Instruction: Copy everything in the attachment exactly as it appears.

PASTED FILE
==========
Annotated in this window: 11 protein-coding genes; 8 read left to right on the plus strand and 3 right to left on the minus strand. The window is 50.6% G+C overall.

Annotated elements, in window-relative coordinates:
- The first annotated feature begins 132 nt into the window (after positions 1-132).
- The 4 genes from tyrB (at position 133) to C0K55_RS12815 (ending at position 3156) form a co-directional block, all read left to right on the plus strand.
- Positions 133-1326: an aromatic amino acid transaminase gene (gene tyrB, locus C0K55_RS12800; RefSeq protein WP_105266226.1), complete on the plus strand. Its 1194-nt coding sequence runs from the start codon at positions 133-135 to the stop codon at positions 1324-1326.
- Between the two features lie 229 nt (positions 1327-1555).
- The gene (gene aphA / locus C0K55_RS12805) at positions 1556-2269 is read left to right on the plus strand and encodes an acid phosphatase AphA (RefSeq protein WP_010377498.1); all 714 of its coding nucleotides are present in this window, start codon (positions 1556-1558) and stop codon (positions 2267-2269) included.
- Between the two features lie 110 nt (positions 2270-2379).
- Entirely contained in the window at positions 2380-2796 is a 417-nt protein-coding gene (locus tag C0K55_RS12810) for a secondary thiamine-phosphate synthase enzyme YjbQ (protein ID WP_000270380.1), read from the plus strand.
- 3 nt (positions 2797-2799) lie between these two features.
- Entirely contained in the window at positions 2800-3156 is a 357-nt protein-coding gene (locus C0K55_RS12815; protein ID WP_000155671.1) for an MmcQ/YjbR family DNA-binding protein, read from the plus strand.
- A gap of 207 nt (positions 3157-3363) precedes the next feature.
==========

Annotated in this window: 11 protein-coding genes; 8 read left to right on the plus strand and 3 right to left on the minus strand. The window is 50.6% G+C overall.

Annotated elements, in window-relative coordinates:
- The first annotated feature begins 132 nt into the window (after positions 1-132).
- The 4 genes from tyrB (at position 133) to C0K55_RS12815 (ending at position 3156) form a co-directional block, all read left to right on the plus strand.
- Positions 133-1326: an aromatic amino acid transaminase gene (gene tyrB, locus C0K55_RS12800; RefSeq protein WP_105266226.1), complete on the plus strand. Its 1194-nt coding sequence runs from the start codon at positions 133-135 to the stop codon at positions 1324-1326.
- Between the two features lie 229 nt (positions 1327-1555).
- The gene (gene aphA / locus C0K55_RS12805) at positions 1556-2269 is read left to right on the plus strand and encodes an acid phosphatase AphA (RefSeq protein WP_010377498.1); all 714 of its coding nucleotides are present in this window, start codon (positions 1556-1558) and stop codon (positions 2267-2269) included.
- Between the two features lie 110 nt (positions 2270-2379).
- Entirely contained in the window at positions 2380-2796 is a 417-nt protein-coding gene (locus tag C0K55_RS12810) for a secondary thiamine-phosphate synthase enzyme YjbQ (protein ID WP_000270380.1), read from the plus strand.
- 3 nt (positions 2797-2799) lie between these two features.
- Entirely contained in the window at positions 2800-3156 is a 357-nt protein-coding gene (locus C0K55_RS12815; protein ID WP_000155671.1) for an MmcQ/YjbR family DNA-binding protein, read from the plus strand.
- A gap of 207 nt (positions 3157-3363) precedes the next feature.